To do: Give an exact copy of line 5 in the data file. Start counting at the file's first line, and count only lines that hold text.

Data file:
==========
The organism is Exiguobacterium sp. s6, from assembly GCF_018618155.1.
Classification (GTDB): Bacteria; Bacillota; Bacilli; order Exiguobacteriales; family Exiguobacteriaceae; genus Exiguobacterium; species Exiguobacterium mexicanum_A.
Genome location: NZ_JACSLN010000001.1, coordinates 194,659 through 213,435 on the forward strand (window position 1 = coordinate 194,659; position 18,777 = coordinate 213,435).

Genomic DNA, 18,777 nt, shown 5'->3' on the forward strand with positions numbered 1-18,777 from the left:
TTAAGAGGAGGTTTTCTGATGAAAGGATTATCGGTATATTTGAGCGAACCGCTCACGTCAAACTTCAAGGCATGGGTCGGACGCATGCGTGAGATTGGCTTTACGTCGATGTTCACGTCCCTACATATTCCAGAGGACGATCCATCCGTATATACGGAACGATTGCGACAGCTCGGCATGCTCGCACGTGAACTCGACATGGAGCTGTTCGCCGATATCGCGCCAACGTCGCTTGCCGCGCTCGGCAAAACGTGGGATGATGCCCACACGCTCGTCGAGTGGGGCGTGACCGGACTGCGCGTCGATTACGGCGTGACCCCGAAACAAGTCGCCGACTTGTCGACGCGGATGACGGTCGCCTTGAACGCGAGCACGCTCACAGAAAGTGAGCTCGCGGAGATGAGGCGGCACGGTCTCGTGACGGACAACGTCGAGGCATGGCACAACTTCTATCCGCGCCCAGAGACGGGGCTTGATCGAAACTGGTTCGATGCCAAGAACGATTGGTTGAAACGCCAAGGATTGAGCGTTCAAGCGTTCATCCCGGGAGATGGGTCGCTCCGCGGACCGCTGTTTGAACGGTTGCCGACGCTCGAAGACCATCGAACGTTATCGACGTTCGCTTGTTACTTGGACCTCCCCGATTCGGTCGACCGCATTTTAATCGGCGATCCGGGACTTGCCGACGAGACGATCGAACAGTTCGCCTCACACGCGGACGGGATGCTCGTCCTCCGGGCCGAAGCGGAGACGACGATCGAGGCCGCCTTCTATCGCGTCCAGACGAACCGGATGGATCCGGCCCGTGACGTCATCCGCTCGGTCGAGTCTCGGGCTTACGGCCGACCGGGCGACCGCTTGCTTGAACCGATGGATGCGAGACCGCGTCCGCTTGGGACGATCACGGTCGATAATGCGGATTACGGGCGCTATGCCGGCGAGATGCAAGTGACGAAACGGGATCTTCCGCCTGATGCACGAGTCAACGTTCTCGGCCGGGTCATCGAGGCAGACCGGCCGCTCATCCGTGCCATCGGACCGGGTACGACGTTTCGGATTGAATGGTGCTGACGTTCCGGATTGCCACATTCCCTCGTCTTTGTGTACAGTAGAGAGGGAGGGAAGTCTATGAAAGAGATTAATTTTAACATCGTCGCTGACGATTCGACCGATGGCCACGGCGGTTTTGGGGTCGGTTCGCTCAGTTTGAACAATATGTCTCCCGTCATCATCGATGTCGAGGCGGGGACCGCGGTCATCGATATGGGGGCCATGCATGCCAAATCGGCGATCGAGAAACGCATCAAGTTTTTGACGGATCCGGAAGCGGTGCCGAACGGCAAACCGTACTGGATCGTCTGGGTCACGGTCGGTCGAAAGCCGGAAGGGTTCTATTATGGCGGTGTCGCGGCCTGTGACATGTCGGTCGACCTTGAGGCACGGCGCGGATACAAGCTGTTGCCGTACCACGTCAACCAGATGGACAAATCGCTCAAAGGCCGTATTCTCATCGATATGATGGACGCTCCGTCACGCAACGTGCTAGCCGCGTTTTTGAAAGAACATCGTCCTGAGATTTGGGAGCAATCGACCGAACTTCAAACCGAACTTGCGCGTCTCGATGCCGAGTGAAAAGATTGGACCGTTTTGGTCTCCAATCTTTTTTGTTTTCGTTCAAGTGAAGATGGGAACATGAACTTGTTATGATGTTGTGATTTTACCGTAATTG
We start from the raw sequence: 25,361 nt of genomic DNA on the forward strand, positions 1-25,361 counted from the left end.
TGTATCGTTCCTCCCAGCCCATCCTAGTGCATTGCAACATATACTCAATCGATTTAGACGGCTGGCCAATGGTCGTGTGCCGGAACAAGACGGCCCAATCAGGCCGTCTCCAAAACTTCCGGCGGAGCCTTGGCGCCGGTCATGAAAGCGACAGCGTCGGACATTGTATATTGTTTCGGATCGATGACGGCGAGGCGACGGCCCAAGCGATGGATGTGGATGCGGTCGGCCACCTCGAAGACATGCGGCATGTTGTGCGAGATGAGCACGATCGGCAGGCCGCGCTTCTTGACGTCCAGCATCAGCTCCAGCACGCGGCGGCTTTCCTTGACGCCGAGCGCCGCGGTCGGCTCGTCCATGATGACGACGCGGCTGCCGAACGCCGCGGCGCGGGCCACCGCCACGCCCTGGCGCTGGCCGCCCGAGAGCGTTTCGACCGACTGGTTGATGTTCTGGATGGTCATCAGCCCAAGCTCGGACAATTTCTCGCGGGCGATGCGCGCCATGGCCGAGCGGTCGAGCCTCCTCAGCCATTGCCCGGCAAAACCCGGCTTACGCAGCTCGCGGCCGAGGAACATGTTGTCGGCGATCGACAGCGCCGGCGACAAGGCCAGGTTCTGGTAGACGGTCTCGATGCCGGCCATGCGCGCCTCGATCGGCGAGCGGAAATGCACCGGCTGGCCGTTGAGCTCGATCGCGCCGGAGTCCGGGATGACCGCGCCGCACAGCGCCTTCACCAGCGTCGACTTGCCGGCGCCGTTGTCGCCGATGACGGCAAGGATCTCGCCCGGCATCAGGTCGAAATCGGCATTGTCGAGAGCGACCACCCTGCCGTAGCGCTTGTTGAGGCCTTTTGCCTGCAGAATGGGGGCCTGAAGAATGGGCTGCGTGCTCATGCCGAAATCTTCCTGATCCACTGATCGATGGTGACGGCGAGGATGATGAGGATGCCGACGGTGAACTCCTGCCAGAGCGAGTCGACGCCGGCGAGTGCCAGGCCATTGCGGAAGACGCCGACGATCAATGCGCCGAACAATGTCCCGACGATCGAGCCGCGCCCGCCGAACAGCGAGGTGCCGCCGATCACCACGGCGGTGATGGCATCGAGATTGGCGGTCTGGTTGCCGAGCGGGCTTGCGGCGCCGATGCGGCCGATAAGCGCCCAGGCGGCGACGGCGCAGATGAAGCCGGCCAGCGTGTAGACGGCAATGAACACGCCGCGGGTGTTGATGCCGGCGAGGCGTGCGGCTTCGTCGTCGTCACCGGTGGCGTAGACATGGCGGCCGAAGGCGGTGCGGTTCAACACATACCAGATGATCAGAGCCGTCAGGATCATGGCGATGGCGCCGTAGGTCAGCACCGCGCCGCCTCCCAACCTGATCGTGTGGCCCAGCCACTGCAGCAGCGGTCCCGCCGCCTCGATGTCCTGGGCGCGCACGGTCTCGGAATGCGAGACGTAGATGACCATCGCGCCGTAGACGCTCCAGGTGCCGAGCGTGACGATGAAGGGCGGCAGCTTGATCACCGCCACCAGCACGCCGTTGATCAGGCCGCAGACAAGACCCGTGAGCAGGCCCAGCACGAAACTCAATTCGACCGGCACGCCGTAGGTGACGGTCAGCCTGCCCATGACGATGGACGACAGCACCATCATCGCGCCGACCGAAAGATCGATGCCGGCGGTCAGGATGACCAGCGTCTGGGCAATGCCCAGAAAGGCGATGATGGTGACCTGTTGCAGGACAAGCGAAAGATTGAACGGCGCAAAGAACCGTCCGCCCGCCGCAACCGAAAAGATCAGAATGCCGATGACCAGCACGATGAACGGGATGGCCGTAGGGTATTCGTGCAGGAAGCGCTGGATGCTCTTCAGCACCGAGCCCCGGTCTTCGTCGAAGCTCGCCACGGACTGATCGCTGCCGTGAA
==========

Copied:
TTAAGAGGAGGTTTTCTGATGAAAGGATTATCGGTATATTTGAGCGAACCGCTCACGTCAAACTTCAAGGCATGGGTCGGACGCATGCGTGAGATTGGCTTTACGTCGATGTTCACGTCCCTACATATTCCAGAGGACGATCCATCCGTATATACGGAACGATTGCGACAGCTCGGCATGCTCGCACGTGAACTCGACATGGAGCTGTTCGCCGATATCGCGCCAACGTCGCTTGCCGCGCTCGGCAAAACGTGGGATGATGCCCACACGCTCGTCGAGTGGGGCGTGACCGGACTGCGCGTCGATTACGGCGTGACCCCGAAACAAGTCGCCGACTTGTCGACGCGGATGACGGTCGCCTTGAACGCGAGCACGCTCACAGAAAGTGAGCTCGCGGAGATGAGGCGGCACGGTCTCGTGACGGACAACGTCGAGGCATGGCACAACTTCTATCCGCGCCCAGAGACGGGGCTTGATCGAAACTGGTTCGATGCCAAGAACGATTGGTTGAAACGCCAAGGATTGAGCGTTCAAGCGTTCATCCCGGGAGATGGGTCGCTCCGCGGACCGCTGTTTGAACGGTTGCCGACGCTCGAAGACCATCGAACGTTATCGACGTTCGCTTGTTACTTGGACCTCCCCGATTCGGTCGACCGCATTTTAATCGGCGATCCGGGACTTGCCGACGAGACGATCGAACAGTTCGCCTCACACGCGGACGGGATGCTCGTCCTCCGGGCCGAAGCGGAGACGACGATCGAGGCCGCCTTCTATCGCGTCCAGACGAACCGGATGGATCCGGCCCGTGACGTCATCCGCTCGGTCGAGTCTCGGGCTTACGGCCGACCGGGCGACCGCTTGCTTGAACCGATGGATGCGAGACCGCGTCCGCTTGGGACGATCACGGTCGATAATGCGGATTACGGGCGCTATGCCGGCGAGATGCAAGTGACGAAACGGGATCTTCCGCCTGATGCACGAGTCAACGTTCTCGGCCGGGTCATCGAGGCAGACCGGCCGCTCATCCGTGCCATCGGACCGGGTACGACGTTTCGGATTGAATGGTGCTGACGTTCCGGATTGCCACATTCCCTCGTCTTTGTGTACAGTAGAGAGGGAGGGAAGTCTATGAAAGAGATTAATTTTAACATCGTCGCTGACGATTCGACCGATGGCCACGGCGGTTTTGGGGTCGGTTCGCTCAGTTTGAACAATATGTCTCCCGTCATCATCGATGTCGAGGCGGGGACCGCGGTCATCGATATGGGGGCCATGCATGCCAAATCGGCGATCGAGAAACGCATCAAGTTTTTGACGGATCCGGAAGCGGTGCCGAACGGCAAACCGTACTGGATCGTCTGGGTCACGGTCGGTCGAAAGCCGGAAGGGTTCTATTATGGCGGTGTCGCGGCCTGTGACATGTCGGTCGACCTTGAGGCACGGCGCGGATACAAGCTGTTGCCGTACCACGTCAACCAGATGGACAAATCGCTCAAAGGCCGTATTCTCATCGATATGATGGACGCTCCGTCACGCAACGTGCTAGCCGCGTTTTTGAAAGAACATCGTCCTGAGATTTGGGAGCAATCGACCGAACTTCAAACCGAACTTGCGCGTCTCGATGCCGAGTGAAAAGATTGGACCGTTTTGGTCTCCAATCTTTTTTGTTTTCGTTCAAGTGAAGATGGGAACATGAACTTGTTATGATGTTGTGATTTTACCGTAATTG